Personal Finance

A Billionaire Recently Bought Pfizer Stock -- and So Did I

Ben Franklin peaking through pills

If you combined hedge fund investor David Tepper's net worth with mine, you'd have around $11 billion. Of course, Tepper is a multibillionaire ranked as one of the wealthiest people in the U.S. Let's just say his contribution to our combined net worth is a bit more than mine.

Tepper and I think alike about at least one thing, though: Pfizer (NYSE: PFE) . His Appaloosa Management hedge fund bought shares of Pfizer in the fourth quarter. I bought the pharmaceutical stock more recently (without any knowledge of the Appaloosa purchase, by the way). Why did Appaloosa buy Pfizer? You'll have to ask Tepper. But I can tell you why I did.

Ben Franklin peaking through pills

Image source: Getty Images.

Money for nothing

There's just something about a company sending me money for doing absolutely nothing that I really like. Pfizer will send me money every quarter while I don't do a thing to help it grow.

I'm talking about the company's dividend, of course. Pfizer has what I consider to be one of the best dividends around. Its yield currently stands just shy of 4%. That's higher than what most stocks offer.

But could that high yield be in jeopardy? After all, Pfizer is spending more than it currently earns in profits to fund the dividend. I definitely wanted to make sure that this money for nothing wouldn't dwindle down to nothing before buying the stock.

To find out if the dividend could be at risk, I checked out Pfizer's financial reports. Thankfully, the company's cash flow is quite strong. There really shouldn't be any problems with Pfizer continuing to pay out its dividend at current levels.

I also listened to Pfizer's chief financial officer, Frank D'Amelio, speak at the J. P. Morgan Healthcare Conference held in January. He said that the dividend will continue to be "an important part to our investing thesis." It was great to hear that Pfizer remains committed to its dividend.

D'Amelio also pointed out that the company will keep share repurchases as a priority. Stock buybacks are kind of like an invisible dividend that helps make existing shares worth more. During 2016, Pfizer returned $12.3 billion to its shareholders through dividends and share repurchases.

No dire straits ahead

As much as I like a solid dividend and stock buybacks, though, they're not enough for me. I also want a decent chance that the stock will climb in value. Pfizer's odds on that front look pretty good, in my view.

To be sure, Pfizer faces some challenges. Sales for its legacy established products, including Lipitor and Premarin, are falling. So are sales for products that either recently lost patent exclusivity or will do so in the near future.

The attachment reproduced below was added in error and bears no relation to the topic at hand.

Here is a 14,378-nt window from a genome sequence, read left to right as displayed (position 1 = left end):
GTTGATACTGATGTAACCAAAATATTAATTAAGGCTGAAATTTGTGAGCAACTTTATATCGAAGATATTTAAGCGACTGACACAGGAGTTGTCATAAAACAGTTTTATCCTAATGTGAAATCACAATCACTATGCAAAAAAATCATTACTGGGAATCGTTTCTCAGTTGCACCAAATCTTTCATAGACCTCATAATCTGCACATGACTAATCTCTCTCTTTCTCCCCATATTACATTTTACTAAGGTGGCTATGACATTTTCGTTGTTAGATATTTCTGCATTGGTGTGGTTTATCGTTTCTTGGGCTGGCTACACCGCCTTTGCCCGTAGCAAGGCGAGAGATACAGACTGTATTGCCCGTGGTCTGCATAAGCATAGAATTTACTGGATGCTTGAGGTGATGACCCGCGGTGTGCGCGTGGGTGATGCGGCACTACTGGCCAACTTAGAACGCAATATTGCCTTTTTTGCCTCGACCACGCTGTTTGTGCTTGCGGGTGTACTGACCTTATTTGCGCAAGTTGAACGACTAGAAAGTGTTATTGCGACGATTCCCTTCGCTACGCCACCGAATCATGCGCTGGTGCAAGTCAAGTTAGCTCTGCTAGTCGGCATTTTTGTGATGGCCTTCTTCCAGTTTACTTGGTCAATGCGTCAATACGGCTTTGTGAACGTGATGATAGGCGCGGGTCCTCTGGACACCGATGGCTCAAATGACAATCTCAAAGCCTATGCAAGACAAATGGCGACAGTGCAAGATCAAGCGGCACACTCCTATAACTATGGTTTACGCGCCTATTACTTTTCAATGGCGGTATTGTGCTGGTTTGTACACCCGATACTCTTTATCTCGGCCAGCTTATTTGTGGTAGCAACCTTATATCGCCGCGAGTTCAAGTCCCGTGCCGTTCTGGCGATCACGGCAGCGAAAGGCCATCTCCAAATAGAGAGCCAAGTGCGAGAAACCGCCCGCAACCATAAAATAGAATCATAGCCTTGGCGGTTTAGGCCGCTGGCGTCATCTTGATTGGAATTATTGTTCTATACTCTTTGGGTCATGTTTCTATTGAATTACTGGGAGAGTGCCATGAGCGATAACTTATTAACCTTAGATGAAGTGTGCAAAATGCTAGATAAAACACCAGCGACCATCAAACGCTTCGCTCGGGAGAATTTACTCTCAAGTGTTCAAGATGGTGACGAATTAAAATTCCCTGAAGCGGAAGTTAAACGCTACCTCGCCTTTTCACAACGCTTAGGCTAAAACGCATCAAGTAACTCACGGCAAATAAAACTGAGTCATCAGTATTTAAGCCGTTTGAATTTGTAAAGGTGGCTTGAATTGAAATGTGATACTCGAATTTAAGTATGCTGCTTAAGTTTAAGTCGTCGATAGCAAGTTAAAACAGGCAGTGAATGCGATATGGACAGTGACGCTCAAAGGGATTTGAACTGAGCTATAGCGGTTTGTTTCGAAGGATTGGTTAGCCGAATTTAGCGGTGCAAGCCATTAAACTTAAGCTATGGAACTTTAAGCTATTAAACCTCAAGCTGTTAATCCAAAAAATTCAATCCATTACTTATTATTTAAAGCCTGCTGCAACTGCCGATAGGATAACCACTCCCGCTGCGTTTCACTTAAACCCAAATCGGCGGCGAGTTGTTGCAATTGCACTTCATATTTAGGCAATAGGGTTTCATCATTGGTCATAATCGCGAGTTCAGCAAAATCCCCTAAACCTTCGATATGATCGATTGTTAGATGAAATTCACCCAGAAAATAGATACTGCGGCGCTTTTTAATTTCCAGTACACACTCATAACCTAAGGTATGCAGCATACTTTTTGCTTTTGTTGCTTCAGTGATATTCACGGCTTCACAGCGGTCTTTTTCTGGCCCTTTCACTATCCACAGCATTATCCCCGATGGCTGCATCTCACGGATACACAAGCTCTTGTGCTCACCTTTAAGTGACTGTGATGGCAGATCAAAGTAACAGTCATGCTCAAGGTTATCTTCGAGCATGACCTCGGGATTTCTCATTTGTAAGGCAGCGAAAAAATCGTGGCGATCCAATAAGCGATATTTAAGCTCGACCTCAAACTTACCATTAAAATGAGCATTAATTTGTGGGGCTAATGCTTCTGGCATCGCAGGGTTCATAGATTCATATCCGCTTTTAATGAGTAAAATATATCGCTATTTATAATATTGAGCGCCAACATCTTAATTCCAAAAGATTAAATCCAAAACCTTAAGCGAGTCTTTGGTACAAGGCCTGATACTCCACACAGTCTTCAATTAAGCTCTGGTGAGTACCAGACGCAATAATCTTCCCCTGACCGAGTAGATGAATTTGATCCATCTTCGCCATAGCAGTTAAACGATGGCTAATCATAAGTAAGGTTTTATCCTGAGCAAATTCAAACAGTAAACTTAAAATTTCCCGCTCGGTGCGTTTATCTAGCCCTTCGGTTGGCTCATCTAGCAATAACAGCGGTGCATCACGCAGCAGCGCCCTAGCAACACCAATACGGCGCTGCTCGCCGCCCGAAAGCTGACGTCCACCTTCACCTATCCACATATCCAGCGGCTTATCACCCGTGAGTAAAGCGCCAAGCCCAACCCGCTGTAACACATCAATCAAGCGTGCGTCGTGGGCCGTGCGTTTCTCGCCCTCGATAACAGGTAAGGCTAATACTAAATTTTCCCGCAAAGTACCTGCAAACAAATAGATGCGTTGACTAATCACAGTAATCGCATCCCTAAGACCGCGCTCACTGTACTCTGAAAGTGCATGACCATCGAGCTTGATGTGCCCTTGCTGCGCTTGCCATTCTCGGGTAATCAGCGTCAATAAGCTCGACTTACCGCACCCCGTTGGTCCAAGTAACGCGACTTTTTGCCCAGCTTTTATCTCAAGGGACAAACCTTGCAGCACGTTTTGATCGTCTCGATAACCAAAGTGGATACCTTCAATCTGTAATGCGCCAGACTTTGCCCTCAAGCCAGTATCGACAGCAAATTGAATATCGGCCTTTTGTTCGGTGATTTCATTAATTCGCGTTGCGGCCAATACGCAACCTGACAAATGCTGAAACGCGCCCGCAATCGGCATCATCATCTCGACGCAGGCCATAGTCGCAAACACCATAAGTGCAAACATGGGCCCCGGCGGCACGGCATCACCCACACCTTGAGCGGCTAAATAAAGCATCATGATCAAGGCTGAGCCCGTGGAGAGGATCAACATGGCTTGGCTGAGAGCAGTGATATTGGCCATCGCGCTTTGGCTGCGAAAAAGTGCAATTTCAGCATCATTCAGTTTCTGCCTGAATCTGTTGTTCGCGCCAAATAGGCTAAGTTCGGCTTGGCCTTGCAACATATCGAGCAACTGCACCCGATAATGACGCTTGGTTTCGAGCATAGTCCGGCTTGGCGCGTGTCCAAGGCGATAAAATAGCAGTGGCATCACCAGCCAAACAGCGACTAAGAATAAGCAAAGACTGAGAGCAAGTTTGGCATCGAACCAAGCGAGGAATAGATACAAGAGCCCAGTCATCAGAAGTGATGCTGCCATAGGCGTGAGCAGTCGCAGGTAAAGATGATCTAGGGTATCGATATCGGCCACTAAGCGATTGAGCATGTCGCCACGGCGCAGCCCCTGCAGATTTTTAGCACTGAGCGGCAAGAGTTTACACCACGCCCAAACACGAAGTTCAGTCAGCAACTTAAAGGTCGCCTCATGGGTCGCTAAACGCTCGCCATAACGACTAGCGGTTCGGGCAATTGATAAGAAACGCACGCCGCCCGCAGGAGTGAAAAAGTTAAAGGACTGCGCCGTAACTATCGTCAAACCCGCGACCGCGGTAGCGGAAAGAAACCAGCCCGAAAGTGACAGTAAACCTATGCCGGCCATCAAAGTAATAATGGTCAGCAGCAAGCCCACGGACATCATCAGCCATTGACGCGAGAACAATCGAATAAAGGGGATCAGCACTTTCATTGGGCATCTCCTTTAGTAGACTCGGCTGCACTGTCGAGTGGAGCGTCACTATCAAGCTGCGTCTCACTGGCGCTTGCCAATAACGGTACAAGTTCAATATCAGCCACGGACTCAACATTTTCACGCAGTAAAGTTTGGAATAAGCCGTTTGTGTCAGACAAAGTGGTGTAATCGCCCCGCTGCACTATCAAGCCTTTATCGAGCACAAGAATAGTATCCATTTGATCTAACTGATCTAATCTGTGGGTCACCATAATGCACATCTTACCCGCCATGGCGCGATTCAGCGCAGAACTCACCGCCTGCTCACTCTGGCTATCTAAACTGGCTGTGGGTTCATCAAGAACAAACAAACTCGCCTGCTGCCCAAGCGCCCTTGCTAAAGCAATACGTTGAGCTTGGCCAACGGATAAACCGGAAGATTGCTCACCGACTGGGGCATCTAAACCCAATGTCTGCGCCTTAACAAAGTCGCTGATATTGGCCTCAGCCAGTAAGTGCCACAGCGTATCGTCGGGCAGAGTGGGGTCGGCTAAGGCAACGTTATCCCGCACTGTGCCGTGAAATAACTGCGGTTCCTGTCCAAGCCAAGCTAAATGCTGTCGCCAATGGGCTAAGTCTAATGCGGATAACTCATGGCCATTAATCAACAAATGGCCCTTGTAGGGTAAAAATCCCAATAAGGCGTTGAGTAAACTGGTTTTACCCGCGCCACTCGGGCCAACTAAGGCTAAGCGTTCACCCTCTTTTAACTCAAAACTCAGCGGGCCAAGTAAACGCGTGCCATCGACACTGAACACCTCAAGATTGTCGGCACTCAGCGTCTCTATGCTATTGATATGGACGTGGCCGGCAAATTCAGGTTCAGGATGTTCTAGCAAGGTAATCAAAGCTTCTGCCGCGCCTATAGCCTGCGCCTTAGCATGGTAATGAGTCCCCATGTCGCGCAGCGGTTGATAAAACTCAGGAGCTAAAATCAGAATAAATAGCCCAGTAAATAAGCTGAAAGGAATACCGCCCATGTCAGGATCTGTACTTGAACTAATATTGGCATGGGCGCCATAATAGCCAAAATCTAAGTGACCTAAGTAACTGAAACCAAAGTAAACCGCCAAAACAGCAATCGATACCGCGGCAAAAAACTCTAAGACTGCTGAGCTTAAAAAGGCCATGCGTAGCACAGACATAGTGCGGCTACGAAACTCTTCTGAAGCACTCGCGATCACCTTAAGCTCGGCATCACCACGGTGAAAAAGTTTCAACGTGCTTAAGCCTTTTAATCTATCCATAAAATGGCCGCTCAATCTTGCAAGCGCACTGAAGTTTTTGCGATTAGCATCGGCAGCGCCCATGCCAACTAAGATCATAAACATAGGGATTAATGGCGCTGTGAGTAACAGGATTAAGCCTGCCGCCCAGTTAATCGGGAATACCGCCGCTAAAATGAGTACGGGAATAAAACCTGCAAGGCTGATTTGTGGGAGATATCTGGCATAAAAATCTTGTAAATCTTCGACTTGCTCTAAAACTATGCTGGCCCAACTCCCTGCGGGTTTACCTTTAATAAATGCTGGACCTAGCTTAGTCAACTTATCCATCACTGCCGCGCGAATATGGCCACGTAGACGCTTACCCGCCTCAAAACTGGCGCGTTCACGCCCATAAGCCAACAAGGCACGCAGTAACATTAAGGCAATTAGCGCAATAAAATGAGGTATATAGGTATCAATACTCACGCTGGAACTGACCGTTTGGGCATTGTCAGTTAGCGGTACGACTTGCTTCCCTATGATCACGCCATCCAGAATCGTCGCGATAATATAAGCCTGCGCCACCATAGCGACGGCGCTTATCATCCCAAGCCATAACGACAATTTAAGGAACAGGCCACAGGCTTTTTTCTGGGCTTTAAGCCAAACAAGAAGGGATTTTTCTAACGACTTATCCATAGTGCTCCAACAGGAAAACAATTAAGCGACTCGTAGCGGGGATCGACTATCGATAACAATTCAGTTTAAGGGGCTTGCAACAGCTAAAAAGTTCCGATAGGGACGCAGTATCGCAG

Several of Pfizer's blockbuster drugs are also losing ground. A key concern is that sales for the company's biggest revenue generator, its Prevnar 13 vaccine, slipped 8% in 2016.

Despite all of this, though, Pfizer shouldn't be in dire straits in the future. It has a wildly successful cancer drug with Ibrance. Sales for autoimmune disease drug Xeljanz are soaring. Smoking cessation aid Chantrix is growing revenue at a solid pace.

Pfizer has also strengthened its lineup through acquisitions. It picked up eczema drug Eucrisa with the buyout of Anacor last year. The company brought prostate cancer drug Xtandi with its acquisition of Medivation. Both of these drugs should be multibillion-dollar products for Pfizer in the years to come.

I also like Pfizer's pipeline. The company expects to have around five approvals in 2017 and another five or so in 2018. Pfizer should report results from 15 pivotal clinical studies over the next couple of years as well.

Great expectations

Wall Street analysts think Pfizer will grow its earnings by an average of around 6.5% over the next five years. That seems realistic to me with the company's impressive new drugs and promising pipeline. Combined with its dividend, this growth rate should produce a nice total return from owning the stock.

Tepper's hedge fund invested $156 million in Pfizer. My stake is a little smaller than that. (OK, it's a lot smaller than that.) However, I suspect that Tepper is as confident as I am that our investments will pay off over the long run. Pfizer is a great stock for billionaires and for those of us who aren't billionaires yet.

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Keith Speights owns shares of JPMorgan Chase and Pfizer. The Motley Fool has no position in any of the stocks mentioned. The Motley Fool has a disclosure policy .

The views and opinions expressed herein are the views and opinions of the author and do not necessarily reflect those of Nasdaq, Inc.

The views and opinions expressed herein are the views and opinions of the author and do not necessarily reflect those of Nasdaq, Inc.

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